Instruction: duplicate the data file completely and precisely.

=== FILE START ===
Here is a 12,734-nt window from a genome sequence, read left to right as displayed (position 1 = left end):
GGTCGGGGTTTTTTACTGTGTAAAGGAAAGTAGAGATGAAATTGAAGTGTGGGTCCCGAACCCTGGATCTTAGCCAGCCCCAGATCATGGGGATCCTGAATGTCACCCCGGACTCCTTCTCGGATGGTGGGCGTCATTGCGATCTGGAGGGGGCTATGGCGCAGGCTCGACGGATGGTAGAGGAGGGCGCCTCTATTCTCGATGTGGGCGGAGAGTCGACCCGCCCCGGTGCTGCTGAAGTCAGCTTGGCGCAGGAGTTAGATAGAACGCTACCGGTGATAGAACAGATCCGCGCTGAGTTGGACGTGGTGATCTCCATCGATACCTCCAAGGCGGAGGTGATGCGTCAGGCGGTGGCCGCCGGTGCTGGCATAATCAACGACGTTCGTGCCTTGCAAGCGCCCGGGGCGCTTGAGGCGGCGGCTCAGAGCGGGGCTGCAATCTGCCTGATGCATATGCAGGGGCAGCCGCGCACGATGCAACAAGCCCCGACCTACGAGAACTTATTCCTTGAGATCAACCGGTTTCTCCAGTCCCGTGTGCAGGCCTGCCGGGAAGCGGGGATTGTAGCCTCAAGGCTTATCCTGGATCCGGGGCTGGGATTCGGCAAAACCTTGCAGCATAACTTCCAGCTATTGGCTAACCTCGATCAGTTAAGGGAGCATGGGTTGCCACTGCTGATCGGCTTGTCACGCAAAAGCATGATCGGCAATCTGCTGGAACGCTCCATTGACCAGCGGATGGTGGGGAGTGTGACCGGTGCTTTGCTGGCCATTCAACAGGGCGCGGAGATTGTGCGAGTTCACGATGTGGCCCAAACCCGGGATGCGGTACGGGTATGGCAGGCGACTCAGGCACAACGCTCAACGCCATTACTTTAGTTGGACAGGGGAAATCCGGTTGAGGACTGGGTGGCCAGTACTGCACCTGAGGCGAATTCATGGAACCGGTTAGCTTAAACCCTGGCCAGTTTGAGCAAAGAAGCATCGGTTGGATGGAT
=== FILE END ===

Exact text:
Here is a 12,734-nt window from a genome sequence, read left to right as displayed (position 1 = left end):
GGTCGGGGTTTTTTACTGTGTAAAGGAAAGTAGAGATGAAATTGAAGTGTGGGTCCCGAACCCTGGATCTTAGCCAGCCCCAGATCATGGGGATCCTGAATGTCACCCCGGACTCCTTCTCGGATGGTGGGCGTCATTGCGATCTGGAGGGGGCTATGGCGCAGGCTCGACGGATGGTAGAGGAGGGCGCCTCTATTCTCGATGTGGGCGGAGAGTCGACCCGCCCCGGTGCTGCTGAAGTCAGCTTGGCGCAGGAGTTAGATAGAACGCTACCGGTGATAGAACAGATCCGCGCTGAGTTGGACGTGGTGATCTCCATCGATACCTCCAAGGCGGAGGTGATGCGTCAGGCGGTGGCCGCCGGTGCTGGCATAATCAACGACGTTCGTGCCTTGCAAGCGCCCGGGGCGCTTGAGGCGGCGGCTCAGAGCGGGGCTGCAATCTGCCTGATGCATATGCAGGGGCAGCCGCGCACGATGCAACAAGCCCCGACCTACGAGAACTTATTCCTTGAGATCAACCGGTTTCTCCAGTCCCGTGTGCAGGCCTGCCGGGAAGCGGGGATTGTAGCCTCAAGGCTTATCCTGGATCCGGGGCTGGGATTCGGCAAAACCTTGCAGCATAACTTCCAGCTATTGGCTAACCTCGATCAGTTAAGGGAGCATGGGTTGCCACTGCTGATCGGCTTGTCACGCAAAAGCATGATCGGCAATCTGCTGGAACGCTCCATTGACCAGCGGATGGTGGGGAGTGTGACCGGTGCTTTGCTGGCCATTCAACAGGGCGCGGAGATTGTGCGAGTTCACGATGTGGCCCAAACCCGGGATGCGGTACGGGTATGGCAGGCGACTCAGGCACAACGCTCAACGCCATTACTTTAGTTGGACAGGGGAAATCCGGTTGAGGACTGGGTGGCCAGTACTGCACCTGAGGCGAATTCATGGAACCGGTTAGCTTAAACCCTGGCCAGTTTGAGCAAAGAAGCATCGGTTGGATGGAT